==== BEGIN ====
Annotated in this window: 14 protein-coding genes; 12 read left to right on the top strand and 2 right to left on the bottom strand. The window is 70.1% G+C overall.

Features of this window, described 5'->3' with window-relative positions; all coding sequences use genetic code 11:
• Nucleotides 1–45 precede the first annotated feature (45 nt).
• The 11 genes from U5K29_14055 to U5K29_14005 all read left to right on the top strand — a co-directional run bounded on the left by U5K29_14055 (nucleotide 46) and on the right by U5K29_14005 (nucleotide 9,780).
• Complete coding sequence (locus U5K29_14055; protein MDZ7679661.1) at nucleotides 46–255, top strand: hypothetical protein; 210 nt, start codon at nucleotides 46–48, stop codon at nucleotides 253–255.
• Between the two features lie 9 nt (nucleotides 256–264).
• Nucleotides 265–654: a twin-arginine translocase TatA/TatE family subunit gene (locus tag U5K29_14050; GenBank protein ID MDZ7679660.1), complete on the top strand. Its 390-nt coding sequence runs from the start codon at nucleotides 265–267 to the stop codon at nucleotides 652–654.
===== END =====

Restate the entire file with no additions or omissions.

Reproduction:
Annotated in this window: 14 protein-coding genes; 12 read left to right on the top strand and 2 right to left on the bottom strand. The window is 70.1% G+C overall.

Features of this window, described 5'->3' with window-relative positions; all coding sequences use genetic code 11:
• Nucleotides 1–45 precede the first annotated feature (45 nt).
• The 11 genes from U5K29_14055 to U5K29_14005 all read left to right on the top strand — a co-directional run bounded on the left by U5K29_14055 (nucleotide 46) and on the right by U5K29_14005 (nucleotide 9,780).
• Complete coding sequence (locus U5K29_14055; protein MDZ7679661.1) at nucleotides 46–255, top strand: hypothetical protein; 210 nt, start codon at nucleotides 46–48, stop codon at nucleotides 253–255.
• Between the two features lie 9 nt (nucleotides 256–264).
• Nucleotides 265–654: a twin-arginine translocase TatA/TatE family subunit gene (locus tag U5K29_14050; GenBank protein ID MDZ7679660.1), complete on the top strand. Its 390-nt coding sequence runs from the start codon at nucleotides 265–267 to the stop codon at nucleotides 652–654.